Did Paul and Silas really appear before the “magistrates” at the bema in Philippi—as is commonly thought (see quote at end of post)? Probably not—see the following.
But if not, where did Paul and Silas really appear before the magistrates at Philippi? Well, in spite of the common misconception, the text of Acts nowhere mentions a bema in connection with Philippi.
The word for “magistrates” that is used in Acts 16:20, 22, 35, and 38 is the Greek word στρατηγὸς that means “captain, commander; chief magistrate.” Because Philippi was a Roman Colony settled by veterans, the magistrates would have been high-ranking military men, or descendants of them.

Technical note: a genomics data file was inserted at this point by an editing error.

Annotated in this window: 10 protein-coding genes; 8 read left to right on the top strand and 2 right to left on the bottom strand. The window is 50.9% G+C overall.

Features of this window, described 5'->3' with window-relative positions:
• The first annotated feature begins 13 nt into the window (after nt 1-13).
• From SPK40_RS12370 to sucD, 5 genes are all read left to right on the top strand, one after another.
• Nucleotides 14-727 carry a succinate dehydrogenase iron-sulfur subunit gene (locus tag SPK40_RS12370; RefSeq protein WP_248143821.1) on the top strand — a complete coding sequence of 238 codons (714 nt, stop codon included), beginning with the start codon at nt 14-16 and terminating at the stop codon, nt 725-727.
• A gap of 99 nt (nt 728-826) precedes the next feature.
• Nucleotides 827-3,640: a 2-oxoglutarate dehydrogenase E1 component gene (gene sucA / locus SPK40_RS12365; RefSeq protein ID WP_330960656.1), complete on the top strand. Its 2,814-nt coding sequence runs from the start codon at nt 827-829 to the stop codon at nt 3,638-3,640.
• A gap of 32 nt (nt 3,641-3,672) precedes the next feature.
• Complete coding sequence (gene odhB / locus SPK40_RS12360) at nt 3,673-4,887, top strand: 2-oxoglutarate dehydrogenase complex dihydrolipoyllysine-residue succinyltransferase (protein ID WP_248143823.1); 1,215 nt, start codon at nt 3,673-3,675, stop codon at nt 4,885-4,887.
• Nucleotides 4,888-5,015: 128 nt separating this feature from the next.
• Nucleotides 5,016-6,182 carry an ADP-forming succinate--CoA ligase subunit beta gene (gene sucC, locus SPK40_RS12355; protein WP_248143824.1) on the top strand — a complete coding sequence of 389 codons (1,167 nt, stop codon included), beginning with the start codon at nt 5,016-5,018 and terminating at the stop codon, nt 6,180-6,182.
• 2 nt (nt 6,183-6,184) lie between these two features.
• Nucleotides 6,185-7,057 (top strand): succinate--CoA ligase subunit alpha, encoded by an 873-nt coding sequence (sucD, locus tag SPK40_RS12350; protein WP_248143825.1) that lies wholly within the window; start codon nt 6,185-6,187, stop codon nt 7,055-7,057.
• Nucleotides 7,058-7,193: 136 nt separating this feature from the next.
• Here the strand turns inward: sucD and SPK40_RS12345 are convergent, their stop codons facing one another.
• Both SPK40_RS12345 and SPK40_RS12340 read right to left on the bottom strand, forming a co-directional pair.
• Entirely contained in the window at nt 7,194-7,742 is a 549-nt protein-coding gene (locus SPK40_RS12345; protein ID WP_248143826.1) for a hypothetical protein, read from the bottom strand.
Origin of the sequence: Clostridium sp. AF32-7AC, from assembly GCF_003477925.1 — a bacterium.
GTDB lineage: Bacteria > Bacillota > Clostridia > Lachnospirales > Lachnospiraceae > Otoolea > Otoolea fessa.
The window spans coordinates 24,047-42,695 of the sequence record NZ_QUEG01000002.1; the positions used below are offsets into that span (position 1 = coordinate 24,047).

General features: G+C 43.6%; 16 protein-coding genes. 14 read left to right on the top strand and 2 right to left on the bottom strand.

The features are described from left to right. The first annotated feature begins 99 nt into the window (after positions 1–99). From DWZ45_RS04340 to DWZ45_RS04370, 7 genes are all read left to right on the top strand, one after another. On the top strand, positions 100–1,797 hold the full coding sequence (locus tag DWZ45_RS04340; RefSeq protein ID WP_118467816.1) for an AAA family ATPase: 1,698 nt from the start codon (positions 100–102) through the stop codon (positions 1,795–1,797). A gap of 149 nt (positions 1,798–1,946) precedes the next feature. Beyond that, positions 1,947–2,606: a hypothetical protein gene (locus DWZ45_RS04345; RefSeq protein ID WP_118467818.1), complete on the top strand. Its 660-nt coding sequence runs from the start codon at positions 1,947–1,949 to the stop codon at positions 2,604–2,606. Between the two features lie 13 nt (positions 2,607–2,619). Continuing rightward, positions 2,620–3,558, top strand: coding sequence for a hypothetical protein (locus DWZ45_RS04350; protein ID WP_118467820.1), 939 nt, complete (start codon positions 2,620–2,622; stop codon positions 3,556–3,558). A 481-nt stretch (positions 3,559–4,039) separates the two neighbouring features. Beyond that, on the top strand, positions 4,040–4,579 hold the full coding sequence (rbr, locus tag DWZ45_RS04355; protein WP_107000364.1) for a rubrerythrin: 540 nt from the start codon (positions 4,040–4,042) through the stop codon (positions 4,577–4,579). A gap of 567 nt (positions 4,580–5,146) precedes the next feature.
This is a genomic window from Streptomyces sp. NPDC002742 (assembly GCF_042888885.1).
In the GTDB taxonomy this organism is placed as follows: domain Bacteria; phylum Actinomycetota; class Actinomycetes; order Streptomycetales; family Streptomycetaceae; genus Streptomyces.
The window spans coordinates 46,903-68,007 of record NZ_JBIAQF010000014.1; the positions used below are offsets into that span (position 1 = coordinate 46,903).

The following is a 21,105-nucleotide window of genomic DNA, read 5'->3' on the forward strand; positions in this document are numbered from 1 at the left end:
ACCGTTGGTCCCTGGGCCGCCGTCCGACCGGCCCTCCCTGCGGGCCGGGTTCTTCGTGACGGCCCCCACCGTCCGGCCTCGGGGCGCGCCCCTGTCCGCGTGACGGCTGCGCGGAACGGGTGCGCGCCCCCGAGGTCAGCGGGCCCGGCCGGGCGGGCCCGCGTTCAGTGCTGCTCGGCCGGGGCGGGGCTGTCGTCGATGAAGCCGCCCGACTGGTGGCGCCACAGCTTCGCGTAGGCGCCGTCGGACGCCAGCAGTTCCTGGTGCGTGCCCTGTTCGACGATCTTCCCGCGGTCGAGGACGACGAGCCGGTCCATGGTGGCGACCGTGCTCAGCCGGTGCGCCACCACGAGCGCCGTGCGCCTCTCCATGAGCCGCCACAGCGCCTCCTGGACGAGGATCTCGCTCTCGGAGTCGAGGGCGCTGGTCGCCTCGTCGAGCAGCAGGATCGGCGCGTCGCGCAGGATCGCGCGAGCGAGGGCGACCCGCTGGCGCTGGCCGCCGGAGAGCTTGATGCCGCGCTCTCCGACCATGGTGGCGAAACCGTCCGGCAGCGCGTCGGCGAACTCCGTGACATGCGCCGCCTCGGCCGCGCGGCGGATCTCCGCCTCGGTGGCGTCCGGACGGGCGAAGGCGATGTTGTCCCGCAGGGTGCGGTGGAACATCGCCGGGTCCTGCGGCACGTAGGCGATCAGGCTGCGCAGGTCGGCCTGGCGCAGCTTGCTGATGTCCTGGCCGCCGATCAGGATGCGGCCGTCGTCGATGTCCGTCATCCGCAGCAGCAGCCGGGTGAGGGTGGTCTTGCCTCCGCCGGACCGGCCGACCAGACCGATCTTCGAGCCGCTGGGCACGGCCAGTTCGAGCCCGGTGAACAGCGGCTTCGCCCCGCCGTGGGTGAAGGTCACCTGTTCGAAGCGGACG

The magistrates (στρατηγὸς) of Philippi would have tried legal cases either in the Bouleuterion (Latin Curia) or the nearby Basilica—not at the bema, which was the “raised speaker’s platform.” It would have been that in one of these structures the Magistrates sent Paul and Silas to prison but later needed to “apologize” to them—after Paul “pulled the Roman citizenship card” on them.
Both the Council House (see above) and the Basilica (see below) are located at the west end of the forum at Philippi.
The customary bema interpretation is illustrated by the quote below:
The bema at Philippi, [as] the probable location where the Apostles Paul and Silas were tried before the magistrates (Acts 16:19–24). Bema is the Greek word for a raised speaker’s platform where proclamations were read, speeches made (Acts 12:20–23) and citizens tried before officials (Mat 27:19; Jn 19:13; Acts 25:1–12; Acts 18:12–17) (Franz)
In this connection usually reference is made to the well–known bema at Corinth where Paul appeared before the proconsul Gallio (Acts 18).
Franz, Gordon. “Gods, Gold and the Glory of Philippi.” Bible and Spade 17 (2004): 115–22.